The death toll from two days of violence rose to at least 19 on Sunday, according to a police official in Srinagar, the state’s summer capital, who requested anonymity because he was not authorized to speak with reporters.
In addition to the protesters who were killed, a policeman died when protesters pushed the vehicle he had been driving into the Jhelum River, the police said in a statement on Sunday.
The demonstrations began Saturday after security forces killed Burhan Muzaffar Wani, a young commander for the Hizbul Mujahedeen, a Kashmiri rebel group.
Mr. Wani had become a prominent face of separatist sentiment in the Kashmir valley, an area at the center of an independence movement that has waned since its peak in the 1990s, at the height of an insurgency, but that has never completely disappeared.
Security forces have been accused of human rights abuses while struggling to contain the insurgency and its aftermath.
The police statement said protesters throughout the valley had attacked police stations, police cars, a fire truck and a railway station, setting fire to security vehicles and government property. The statement also said individuals the police suspect to be militants either lobbed grenades or fired at security officers in three areas of the valley.
Curfew continued in the entire valley of Kashmir on Sunday; mobile internet and train services were suspended.
Hospitals in Kashmir received more than 400 injured, said Dr. Adil Ashraf of the Shri Maharaja Hari Singh Hospital in Srinagar. He said his hospital alone had received more than 130 wounded people in the past two days, most with pellet and bullet injuries.
Dr. Ashraf, whose hospital receives information about casualties from all government hospitals in the valley, said 22 people had died in the violence in the past two days.
The Jammu and Kashmir Coalition for Civil Society said in a statement on Sunday that police and security forces had “assaulted the patients and attendants inside the hospitals and ambulances.”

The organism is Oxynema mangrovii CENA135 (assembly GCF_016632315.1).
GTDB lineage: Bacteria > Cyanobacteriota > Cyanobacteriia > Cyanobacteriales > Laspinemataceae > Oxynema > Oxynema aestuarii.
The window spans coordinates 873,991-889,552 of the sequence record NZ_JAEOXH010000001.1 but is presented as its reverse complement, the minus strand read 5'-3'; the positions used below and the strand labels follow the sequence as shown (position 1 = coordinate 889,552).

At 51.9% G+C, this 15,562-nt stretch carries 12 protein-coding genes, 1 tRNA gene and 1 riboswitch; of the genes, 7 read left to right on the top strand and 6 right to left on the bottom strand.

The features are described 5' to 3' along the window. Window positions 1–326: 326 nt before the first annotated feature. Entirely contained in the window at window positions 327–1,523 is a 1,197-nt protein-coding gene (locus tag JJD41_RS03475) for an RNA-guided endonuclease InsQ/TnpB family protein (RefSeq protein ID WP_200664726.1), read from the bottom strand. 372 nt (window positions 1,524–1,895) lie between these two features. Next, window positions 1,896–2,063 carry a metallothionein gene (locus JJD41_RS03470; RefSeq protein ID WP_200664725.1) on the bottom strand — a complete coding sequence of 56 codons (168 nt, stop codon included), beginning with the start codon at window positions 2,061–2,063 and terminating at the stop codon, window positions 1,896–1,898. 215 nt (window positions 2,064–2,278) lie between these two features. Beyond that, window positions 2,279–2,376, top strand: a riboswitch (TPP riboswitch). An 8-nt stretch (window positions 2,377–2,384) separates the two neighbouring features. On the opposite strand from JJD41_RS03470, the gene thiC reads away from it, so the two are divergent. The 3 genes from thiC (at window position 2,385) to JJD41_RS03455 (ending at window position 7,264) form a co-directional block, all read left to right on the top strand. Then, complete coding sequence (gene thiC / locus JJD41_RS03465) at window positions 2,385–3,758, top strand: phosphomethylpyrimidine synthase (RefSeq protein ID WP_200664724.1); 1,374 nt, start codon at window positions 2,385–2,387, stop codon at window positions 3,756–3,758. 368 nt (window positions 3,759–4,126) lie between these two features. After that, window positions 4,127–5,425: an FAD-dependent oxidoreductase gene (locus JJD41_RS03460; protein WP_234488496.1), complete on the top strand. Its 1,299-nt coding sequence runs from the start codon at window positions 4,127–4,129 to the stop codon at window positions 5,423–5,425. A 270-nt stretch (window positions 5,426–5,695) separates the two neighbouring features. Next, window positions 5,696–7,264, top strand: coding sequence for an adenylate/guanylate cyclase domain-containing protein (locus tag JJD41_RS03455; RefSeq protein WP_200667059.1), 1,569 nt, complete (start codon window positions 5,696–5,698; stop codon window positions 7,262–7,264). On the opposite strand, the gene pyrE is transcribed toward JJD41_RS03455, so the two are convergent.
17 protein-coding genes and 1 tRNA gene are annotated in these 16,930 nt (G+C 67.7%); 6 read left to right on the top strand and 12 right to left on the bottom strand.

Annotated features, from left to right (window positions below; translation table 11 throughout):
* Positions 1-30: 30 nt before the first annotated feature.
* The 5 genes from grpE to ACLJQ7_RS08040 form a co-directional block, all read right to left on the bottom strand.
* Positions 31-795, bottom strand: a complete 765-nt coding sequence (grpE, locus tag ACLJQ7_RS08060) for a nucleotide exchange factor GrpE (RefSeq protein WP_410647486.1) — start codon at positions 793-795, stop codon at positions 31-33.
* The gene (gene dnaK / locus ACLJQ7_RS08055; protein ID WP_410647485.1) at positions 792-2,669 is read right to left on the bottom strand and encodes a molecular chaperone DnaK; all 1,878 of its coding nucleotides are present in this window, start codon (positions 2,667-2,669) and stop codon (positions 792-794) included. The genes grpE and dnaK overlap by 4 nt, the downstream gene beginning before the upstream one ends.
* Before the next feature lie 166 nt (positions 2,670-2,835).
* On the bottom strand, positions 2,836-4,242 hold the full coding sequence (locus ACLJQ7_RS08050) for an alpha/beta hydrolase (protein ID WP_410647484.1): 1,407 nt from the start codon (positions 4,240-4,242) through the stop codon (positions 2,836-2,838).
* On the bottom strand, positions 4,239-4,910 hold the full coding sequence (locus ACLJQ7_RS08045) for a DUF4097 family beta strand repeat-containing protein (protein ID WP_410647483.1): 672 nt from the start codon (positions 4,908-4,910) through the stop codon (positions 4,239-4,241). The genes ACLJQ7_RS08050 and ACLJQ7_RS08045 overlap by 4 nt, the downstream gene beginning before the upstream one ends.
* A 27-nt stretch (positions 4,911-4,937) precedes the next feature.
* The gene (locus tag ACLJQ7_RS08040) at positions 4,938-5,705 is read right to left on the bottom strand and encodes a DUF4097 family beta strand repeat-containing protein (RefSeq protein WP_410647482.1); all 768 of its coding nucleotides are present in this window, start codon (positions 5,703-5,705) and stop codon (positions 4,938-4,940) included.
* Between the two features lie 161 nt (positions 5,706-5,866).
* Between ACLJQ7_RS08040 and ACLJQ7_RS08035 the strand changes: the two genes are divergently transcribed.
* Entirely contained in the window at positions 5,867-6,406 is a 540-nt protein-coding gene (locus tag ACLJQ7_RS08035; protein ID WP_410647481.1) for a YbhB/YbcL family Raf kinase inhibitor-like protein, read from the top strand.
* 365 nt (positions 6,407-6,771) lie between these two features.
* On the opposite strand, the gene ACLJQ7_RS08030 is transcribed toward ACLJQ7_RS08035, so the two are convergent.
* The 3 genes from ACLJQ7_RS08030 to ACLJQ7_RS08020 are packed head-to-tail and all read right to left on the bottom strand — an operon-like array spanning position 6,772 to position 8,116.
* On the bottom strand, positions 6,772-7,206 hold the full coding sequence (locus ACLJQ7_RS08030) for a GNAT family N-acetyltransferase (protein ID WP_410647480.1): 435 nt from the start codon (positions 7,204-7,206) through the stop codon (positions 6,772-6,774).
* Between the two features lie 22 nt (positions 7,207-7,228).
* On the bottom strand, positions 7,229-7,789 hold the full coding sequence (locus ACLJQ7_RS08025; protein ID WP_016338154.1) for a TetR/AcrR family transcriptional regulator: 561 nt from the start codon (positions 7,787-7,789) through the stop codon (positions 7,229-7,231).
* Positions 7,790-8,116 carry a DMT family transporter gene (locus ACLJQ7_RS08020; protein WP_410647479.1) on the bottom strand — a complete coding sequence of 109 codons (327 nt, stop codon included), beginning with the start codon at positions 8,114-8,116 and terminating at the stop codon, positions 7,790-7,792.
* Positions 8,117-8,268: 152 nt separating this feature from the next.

Mr. Wani had become prominent in the valley in part because he was the rare example of a local rebel who had attached his face to his cause. He was active on social media, garnering a following as he posted photographs of himself and his associates in battle fatigues, often carrying arms.
“He was not personally associated with violence so much, but was associated with leadership,” said Syed Ata Hasnain, a retired Indian Army general who spent more than two decades serving in Kashmir. He said Mr. Wani had “conveyed the message of azadi,” or freedom, a word that has been a battle cry in Kashmir for decades.
But the scale of the outpouring of anger at the security establishment that Kashmir witnessed over the weekend could not be explained by Mr. Wani’s appeal alone, some analysts said.
Gull Mohammad Wani, a professor of political science at the University of Kashmir, said the outpouring of anger could be blamed on the lack of outreach from the government to the freedom-seeking elements in the valley, a reticence that he said had been exacerbated by the government led by Prime Minister Narendra Modi.
Mr. Wani lamented that violence in Kashmir had become “the only means of communicating with Delhi or the rest of the world.”
“A political response from the government is missing,” said Mohammed Yousuf Tarigami, a lawmaker in Kashmir for the past two decades.